Dedham Town Meeting members voted Monday to apporve a Fiscal Year 2013 operating budget of $85,060,161, an increase of about $2.5 million from this year's budget.
Members also supported a $6.2 million capital campaign.
The operating budget vote came after Town Meeting member Russ Poole said budget-makers were out of touch with the "real world" that's still feeling the Great Recession.
"This sort of spending is not sustainable. We are partly to blame because of our consistent approval," said Poole, who also blamed the Finance Committee for their approvals and the school and town administrator for their treatment of the budget like a "blank check."
Since Fiscal Year 2006, the town's operating budget has grown by 21.1 million, Poole said and town records confirmed.
Inside the Budget
- The received $20,000 more than last year to buy books. Director Mary Ann Tricarico said the library will meet the state minimum for the number of books required, and no employees or pages will be let go. Last year, the due to budget constraints, but later hired them back.
- The town will withhold payment to Norfolk Agricultural High School until officials are satisfied with how NAHS is spending the money. The cost to send students to the school is $2,000, and Dedham has 24 students heading there in the fall. The Finance Committee set aside $50,000 to pay NAHS once they are satisfied, chairman David Martin said Monday.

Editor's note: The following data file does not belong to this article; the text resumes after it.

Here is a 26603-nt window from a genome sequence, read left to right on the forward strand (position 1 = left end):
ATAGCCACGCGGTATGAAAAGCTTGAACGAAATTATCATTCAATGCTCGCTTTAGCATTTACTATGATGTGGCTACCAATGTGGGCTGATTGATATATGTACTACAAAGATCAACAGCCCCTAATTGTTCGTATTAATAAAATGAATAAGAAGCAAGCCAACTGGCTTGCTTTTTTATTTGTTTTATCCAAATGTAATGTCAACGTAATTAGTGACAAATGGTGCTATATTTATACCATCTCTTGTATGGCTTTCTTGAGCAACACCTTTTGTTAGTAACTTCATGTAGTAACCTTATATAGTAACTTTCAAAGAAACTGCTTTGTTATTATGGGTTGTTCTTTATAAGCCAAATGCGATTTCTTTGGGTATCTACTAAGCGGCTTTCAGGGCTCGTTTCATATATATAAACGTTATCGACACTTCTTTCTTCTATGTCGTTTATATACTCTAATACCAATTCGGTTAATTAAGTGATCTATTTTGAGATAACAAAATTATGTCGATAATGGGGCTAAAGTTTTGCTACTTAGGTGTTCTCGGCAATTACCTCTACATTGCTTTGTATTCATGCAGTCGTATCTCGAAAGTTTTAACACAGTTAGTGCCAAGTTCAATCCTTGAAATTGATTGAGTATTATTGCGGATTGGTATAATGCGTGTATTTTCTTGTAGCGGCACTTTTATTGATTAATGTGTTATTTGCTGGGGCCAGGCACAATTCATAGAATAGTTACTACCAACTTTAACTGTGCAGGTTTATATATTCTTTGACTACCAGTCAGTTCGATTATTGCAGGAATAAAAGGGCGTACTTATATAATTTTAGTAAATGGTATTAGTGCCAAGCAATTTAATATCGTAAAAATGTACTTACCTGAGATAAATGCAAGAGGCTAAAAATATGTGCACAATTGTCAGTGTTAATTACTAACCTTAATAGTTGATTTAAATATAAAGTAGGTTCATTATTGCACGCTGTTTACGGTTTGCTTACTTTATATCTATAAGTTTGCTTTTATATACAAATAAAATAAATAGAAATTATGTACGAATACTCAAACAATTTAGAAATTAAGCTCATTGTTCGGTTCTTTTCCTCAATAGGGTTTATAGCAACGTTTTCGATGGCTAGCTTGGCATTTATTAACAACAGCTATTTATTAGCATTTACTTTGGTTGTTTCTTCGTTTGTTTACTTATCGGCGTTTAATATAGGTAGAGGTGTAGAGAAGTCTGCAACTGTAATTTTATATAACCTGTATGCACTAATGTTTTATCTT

- The town will make $500,000 in sidewalk repairs. The town had requestion $1 million. Town Administrator William Keegan told Town Meeting that Dedham was unable to borrow that much at this time.
- The approved capital spending plan will give the the ability to buy four new police cars and two cruiser laptops, for a total cost of $140,635.
- Town Meeting approved $300,000 to pay for a preliminary design for a new police station. on where the town will build the new station.
- Town Meeting deposited more than $403,000 from hotels and meals tax revenue into the town's stabilization fund. The account now has $2.3 million, all generated from the new local taxes. Officials plan to use that money to pay for new buildings and major renovation projects.